The hard-fought battle between Macy’s Inc. and J.C. Penney over Martha Stewart merchandise is finally drawing to a close.

On Thursday and Friday, New York State Supreme Court Justice Jeffrey Oing will hear closing arguments in the case, and then rule on whether J.C. Penney can sell Martha Stewart-branded merchandise in its stores.

In 2011, J.C. Penney bought 17 percent of Martha Stewart Living Omnimedia (MSLO) and announced plans to open Martha Stewart Living shops in its stores. Macy’s, however, had something to say about Penney’s proposal, arguing that it had an exclusive agreement to sell Stewart’s products.

Penney’s counterargument was that it would be selling Stewart-branded merchandise within its existing locations—not in standalone stores. The ensuing legal battle culminated in a five-week trial that included testimony from Macy’s and J.C. Penney executives and Martha Stewart herself.

Both J.C. Penney and Martha Stewart Living have struggled financially in past years, with the latter’s stock losing 44 percent of its value last year, Bloomberg reports. But Oing has stated that he will not take the companies’ financial state into account when deciding the case.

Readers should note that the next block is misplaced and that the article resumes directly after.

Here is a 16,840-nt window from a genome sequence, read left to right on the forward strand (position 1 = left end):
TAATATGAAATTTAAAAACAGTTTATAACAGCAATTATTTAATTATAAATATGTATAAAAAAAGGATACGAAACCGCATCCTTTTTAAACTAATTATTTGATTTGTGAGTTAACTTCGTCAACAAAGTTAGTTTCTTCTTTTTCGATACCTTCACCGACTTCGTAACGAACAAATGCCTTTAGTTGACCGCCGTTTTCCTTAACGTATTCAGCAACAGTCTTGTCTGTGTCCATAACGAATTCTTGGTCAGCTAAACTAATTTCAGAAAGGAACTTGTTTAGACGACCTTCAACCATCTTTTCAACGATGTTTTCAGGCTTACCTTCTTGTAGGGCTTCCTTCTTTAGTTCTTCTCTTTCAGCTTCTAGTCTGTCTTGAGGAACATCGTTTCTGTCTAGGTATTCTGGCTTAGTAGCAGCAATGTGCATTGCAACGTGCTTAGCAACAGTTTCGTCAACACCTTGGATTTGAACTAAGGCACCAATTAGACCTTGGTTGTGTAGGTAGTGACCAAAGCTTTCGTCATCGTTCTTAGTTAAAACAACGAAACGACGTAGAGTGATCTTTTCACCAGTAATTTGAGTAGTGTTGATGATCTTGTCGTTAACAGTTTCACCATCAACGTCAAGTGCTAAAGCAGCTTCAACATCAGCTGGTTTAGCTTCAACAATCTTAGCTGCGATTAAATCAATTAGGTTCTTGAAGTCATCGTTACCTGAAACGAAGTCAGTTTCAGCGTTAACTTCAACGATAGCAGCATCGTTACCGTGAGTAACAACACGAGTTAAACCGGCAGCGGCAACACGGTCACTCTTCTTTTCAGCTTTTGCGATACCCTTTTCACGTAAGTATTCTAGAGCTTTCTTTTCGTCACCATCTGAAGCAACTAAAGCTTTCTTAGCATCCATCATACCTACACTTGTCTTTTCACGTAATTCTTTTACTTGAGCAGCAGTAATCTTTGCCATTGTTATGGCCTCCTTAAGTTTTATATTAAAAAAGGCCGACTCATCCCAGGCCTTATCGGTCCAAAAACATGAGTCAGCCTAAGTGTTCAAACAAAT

For more InsideCounsel coverage of the case, see:

Macy’s appeals ruling that J.C. Penney can sell unbranded Martha Stewart products

Disclosing contract didn’t violate licensing agreement

J.C. Penney won’t sell Martha Stewart stuff … for now

Martha Stewart takes the stand in Macy’s-J.C. Penney trial saga

Macy’s CEO: “sick to my stomach” over J.C. Penney deal

Macy’s claims J.C. Penney and Martha Stewart teamed up to steal customers

Macy’s sues J.C. Penney over Martha Stewart Living contract

Judge temporarily blocks Martha Stewart Living from selling at J.C. Penney

Martha Stewart Living brings Macy’s battle to a boil

Macy’s seeks injunction in spat with Martha Stewart

Macy’s sues Martha Stewart Living